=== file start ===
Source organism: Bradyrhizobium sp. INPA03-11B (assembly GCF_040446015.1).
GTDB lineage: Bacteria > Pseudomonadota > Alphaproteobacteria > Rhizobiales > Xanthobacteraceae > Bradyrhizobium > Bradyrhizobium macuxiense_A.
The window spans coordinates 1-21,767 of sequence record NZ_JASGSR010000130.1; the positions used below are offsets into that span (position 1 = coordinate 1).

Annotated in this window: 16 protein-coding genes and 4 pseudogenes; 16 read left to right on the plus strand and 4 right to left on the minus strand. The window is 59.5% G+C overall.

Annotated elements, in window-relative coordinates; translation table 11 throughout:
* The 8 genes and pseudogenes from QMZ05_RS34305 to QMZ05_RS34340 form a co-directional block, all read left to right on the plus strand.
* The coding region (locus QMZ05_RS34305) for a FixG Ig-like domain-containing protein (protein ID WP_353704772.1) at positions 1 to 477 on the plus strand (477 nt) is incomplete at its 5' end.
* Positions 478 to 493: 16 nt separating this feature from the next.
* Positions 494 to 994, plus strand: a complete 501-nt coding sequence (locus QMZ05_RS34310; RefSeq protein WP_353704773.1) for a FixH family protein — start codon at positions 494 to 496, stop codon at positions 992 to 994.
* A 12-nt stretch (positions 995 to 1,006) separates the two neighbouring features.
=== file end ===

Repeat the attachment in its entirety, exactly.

Source organism: Bradyrhizobium sp. INPA03-11B (assembly GCF_040446015.1).
GTDB lineage: Bacteria > Pseudomonadota > Alphaproteobacteria > Rhizobiales > Xanthobacteraceae > Bradyrhizobium > Bradyrhizobium macuxiense_A.
The window spans coordinates 1-21,767 of sequence record NZ_JASGSR010000130.1; the positions used below are offsets into that span (position 1 = coordinate 1).

Annotated in this window: 16 protein-coding genes and 4 pseudogenes; 16 read left to right on the plus strand and 4 right to left on the minus strand. The window is 59.5% G+C overall.

Annotated elements, in window-relative coordinates; translation table 11 throughout:
* The 8 genes and pseudogenes from QMZ05_RS34305 to QMZ05_RS34340 form a co-directional block, all read left to right on the plus strand.
* The coding region (locus QMZ05_RS34305) for a FixG Ig-like domain-containing protein (protein ID WP_353704772.1) at positions 1 to 477 on the plus strand (477 nt) is incomplete at its 5' end.
* Positions 478 to 493: 16 nt separating this feature from the next.
* Positions 494 to 994, plus strand: a complete 501-nt coding sequence (locus QMZ05_RS34310; RefSeq protein WP_353704773.1) for a FixH family protein — start codon at positions 494 to 496, stop codon at positions 992 to 994.
* A 12-nt stretch (positions 995 to 1,006) separates the two neighbouring features.